The curse of persistently low real interest rates

Jan Willem van den End, Marco Hoeberichts 25 April 2018



The steady downward trend of real interest rates worldwide over the last 30 years has raised the issue of whether the natural rate – defined by Wicksell (1898) as the marginal productivity of capital – has fallen in tandem. Blanchard et al. (2014) conclude that the factors that led to low real interest rates are unlikely to be reversed, and that the natural rate may remain low as well. Borio and Disyatat (2014) go even further and argue that low interest rates validate themselves, suggesting that the natural rate would fall as a result. 

There are several channels through which this causality can run. One channel for which the literature has found increasing evidence is the impact of low real rates on resource allocation, which affects total factor productivity (TFP) growth, one of the key drivers of the natural rate. Barnett et al. (2014) report an inefficient allocation of resources in the low interest rate environment across sectors in the UK, where less efficient firms continued operating. Cette et al. (2016) come to similar conclusions for countries in southern Europe, where TFP growth in the manufacturing sectors has been affected by a decline in the interest rate. For Japan, where low interest rates have been common since the early 1990s, Caballero et al. (2008) find that undercapitalised Japanese banks kept on lending to insolvent borrowers (zombies). This kept less productive firms alive and reduced aggregate TFP growth. Schivardi et al. (2017) also investigate the effects of undercapitalised banks on TFP in Italy and find that it adversely affects aggregate TFP dispersion, but only in the presence of a large fraction of zombie firms.

Modelling framework

In a recent article, we present new evidence on the link between real interest rates and the natural rate for seven OECD countries (Hoeberichts and Van den End 2018). We test for the causal effect running from the real rate to the natural rate by extending the model of Laubach and Williams (2003) with the real interest rate (r) as determinant for the natural rate (r*). In the model of Laubach and Williams, the growth rate of potential output (gt) determines the natural rate of interest (r*). Because we allow gt to also be affected by the real rate (rt), r* can be affected by the real interest rate as well. The sign and the size of the effect of the real rate are captured by the coefficient αr. If αis negative, the potential output curve is downward-sloping, as in Figure 1, panel A of Figure 1. If αis positive, the potential output curve is upward-sloping, as panel B of Figure 1.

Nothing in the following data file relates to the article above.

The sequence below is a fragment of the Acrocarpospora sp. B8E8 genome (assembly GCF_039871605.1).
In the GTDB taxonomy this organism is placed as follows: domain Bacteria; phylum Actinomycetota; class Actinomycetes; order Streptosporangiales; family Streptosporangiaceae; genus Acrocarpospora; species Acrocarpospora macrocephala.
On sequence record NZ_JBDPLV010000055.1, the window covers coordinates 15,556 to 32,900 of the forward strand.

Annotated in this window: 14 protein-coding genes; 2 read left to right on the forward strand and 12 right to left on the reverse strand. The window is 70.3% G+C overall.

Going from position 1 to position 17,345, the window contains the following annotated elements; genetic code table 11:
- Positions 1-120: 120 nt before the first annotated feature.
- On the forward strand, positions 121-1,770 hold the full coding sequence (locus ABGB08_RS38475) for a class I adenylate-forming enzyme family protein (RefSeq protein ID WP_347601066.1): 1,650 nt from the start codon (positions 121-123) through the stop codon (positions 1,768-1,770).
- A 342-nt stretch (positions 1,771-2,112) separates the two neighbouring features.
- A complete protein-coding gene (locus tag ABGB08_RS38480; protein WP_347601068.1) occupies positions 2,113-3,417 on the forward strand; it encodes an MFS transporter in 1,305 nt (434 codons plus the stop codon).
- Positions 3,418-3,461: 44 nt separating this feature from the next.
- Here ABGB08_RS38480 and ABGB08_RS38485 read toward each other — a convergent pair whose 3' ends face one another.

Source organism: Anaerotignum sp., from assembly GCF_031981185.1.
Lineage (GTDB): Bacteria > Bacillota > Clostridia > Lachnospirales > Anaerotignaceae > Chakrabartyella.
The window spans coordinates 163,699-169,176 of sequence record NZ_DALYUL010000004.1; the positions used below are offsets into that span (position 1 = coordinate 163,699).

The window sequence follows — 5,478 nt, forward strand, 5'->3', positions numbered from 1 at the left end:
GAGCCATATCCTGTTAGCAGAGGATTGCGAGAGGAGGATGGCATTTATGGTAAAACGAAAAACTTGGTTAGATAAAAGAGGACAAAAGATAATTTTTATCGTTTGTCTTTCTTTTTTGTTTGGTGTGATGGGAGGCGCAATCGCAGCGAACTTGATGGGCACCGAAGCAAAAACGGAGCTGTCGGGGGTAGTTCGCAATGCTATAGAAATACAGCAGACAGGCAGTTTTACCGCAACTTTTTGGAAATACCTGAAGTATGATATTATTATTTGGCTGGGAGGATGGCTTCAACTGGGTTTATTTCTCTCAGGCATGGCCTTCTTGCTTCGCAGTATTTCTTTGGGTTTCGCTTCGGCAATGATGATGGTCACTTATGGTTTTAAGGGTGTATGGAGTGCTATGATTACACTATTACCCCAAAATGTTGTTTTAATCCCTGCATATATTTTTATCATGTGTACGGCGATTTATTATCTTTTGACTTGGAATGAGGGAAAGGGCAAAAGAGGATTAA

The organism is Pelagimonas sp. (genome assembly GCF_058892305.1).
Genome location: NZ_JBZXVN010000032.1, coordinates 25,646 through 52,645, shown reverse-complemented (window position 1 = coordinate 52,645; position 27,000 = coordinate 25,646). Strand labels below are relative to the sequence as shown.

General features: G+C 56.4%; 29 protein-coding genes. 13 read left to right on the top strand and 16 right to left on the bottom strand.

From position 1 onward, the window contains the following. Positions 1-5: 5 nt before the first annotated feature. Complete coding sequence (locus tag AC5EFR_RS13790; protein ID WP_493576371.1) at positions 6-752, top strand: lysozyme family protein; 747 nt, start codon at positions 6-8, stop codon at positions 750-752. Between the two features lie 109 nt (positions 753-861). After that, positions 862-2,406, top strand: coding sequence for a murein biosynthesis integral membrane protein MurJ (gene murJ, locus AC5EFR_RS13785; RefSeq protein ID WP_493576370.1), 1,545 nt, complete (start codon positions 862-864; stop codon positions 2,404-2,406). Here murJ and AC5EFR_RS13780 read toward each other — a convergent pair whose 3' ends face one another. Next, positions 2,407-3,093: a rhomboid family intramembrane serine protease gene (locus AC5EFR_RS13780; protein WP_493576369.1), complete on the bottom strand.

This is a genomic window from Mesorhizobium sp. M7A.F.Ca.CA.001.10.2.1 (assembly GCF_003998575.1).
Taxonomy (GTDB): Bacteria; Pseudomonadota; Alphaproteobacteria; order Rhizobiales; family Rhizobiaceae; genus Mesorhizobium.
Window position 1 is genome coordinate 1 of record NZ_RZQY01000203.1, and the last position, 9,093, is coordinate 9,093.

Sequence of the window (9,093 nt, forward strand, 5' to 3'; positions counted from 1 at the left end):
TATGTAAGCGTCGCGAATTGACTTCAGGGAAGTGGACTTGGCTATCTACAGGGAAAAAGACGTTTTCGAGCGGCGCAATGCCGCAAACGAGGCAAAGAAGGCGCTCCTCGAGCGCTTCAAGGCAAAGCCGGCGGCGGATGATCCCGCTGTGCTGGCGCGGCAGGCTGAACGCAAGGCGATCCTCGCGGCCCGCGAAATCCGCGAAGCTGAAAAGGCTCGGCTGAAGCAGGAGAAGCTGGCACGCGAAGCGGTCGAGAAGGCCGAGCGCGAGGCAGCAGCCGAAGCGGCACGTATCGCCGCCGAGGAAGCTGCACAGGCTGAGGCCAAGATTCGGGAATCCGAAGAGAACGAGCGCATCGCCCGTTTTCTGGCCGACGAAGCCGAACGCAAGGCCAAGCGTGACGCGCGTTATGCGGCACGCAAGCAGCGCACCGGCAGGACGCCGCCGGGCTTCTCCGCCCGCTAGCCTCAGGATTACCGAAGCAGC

Figure 1 Determinants of the natural rate

A. Coefficient α with negative sign


B. Coefficient α with positive sign

To test for the effect of the real rate on the natural rate, coefficient is estimated with a vector autoregression model, together with coefficient β.This direct effect has not yet been investigated empirically in the literature, which might be related to the fact that the natural and the real interest rate have a different (time) dimension and can only be measured by approximation. Our proxy for r*is the expected long-term economic growth rate, taken from Consensus Economics. Inflation expectations 5 to 10 years ahead are used to infer the ex-ante real interest rate (r) five to ten years ahead.

New evidence

To identify the interaction effect between r and r*, we control for technology shocks, terms of trade shocks, and demand shocks in the vector autoregression models. Moreover, in robustness tests we control for other potential drivers of r*, such as population growth and financial shocks. The simulation outcomes provide evidence for a significant effect running from the real rate to the natural rate, which is statistically significant for Japan in all model specifications, for Canada, France, the UK, and Germany in some specifications, and not significant for the US and Italy. This result confirms that low real rates can lead to a decline of r* through lowering potential output growth. The response is quite persistent and substantial in economic terms; a negative (positive) shock to r by 1 percentage point leads to a decline (increase) in r* by 0.27 percentage points in Japan and 0.16 percentage points in France, one year later (at t-2, when the response peaks) (see upper-right panels in Figure 2).